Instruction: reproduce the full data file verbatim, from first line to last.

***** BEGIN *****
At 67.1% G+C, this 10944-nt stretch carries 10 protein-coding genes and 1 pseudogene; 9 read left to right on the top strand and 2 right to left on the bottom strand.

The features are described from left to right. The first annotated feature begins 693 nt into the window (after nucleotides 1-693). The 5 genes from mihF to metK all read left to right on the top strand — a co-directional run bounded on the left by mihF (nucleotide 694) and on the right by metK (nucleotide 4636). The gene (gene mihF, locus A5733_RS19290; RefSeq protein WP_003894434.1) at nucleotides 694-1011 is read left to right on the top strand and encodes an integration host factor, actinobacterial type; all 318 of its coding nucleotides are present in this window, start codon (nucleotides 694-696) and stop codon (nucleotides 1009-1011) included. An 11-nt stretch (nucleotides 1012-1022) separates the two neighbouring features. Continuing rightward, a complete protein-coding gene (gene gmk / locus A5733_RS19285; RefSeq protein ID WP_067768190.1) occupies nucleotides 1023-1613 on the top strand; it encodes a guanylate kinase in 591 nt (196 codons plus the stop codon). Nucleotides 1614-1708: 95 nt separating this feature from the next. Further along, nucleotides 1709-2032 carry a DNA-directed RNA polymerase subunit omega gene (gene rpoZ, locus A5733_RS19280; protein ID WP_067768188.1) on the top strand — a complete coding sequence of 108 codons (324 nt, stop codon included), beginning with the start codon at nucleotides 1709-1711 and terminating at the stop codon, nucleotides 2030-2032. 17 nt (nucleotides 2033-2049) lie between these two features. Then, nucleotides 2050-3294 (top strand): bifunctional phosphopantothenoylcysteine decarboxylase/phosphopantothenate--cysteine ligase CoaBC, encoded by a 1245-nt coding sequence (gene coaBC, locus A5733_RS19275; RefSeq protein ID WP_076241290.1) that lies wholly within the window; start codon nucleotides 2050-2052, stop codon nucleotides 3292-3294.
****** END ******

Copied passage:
At 67.1% G+C, this 10944-nt stretch carries 10 protein-coding genes and 1 pseudogene; 9 read left to right on the top strand and 2 right to left on the bottom strand.

The features are described from left to right. The first annotated feature begins 693 nt into the window (after nucleotides 1-693). The 5 genes from mihF to metK all read left to right on the top strand — a co-directional run bounded on the left by mihF (nucleotide 694) and on the right by metK (nucleotide 4636). The gene (gene mihF, locus A5733_RS19290; RefSeq protein WP_003894434.1) at nucleotides 694-1011 is read left to right on the top strand and encodes an integration host factor, actinobacterial type; all 318 of its coding nucleotides are present in this window, start codon (nucleotides 694-696) and stop codon (nucleotides 1009-1011) included. An 11-nt stretch (nucleotides 1012-1022) separates the two neighbouring features. Continuing rightward, a complete protein-coding gene (gene gmk / locus A5733_RS19285; RefSeq protein ID WP_067768190.1) occupies nucleotides 1023-1613 on the top strand; it encodes a guanylate kinase in 591 nt (196 codons plus the stop codon). Nucleotides 1614-1708: 95 nt separating this feature from the next. Further along, nucleotides 1709-2032 carry a DNA-directed RNA polymerase subunit omega gene (gene rpoZ, locus A5733_RS19280; protein ID WP_067768188.1) on the top strand — a complete coding sequence of 108 codons (324 nt, stop codon included), beginning with the start codon at nucleotides 1709-1711 and terminating at the stop codon, nucleotides 2030-2032. 17 nt (nucleotides 2033-2049) lie between these two features. Then, nucleotides 2050-3294 (top strand): bifunctional phosphopantothenoylcysteine decarboxylase/phosphopantothenate--cysteine ligase CoaBC, encoded by a 1245-nt coding sequence (gene coaBC, locus A5733_RS19275; RefSeq protein ID WP_076241290.1) that lies wholly within the window; start codon nucleotides 2050-2052, stop codon nucleotides 3292-3294.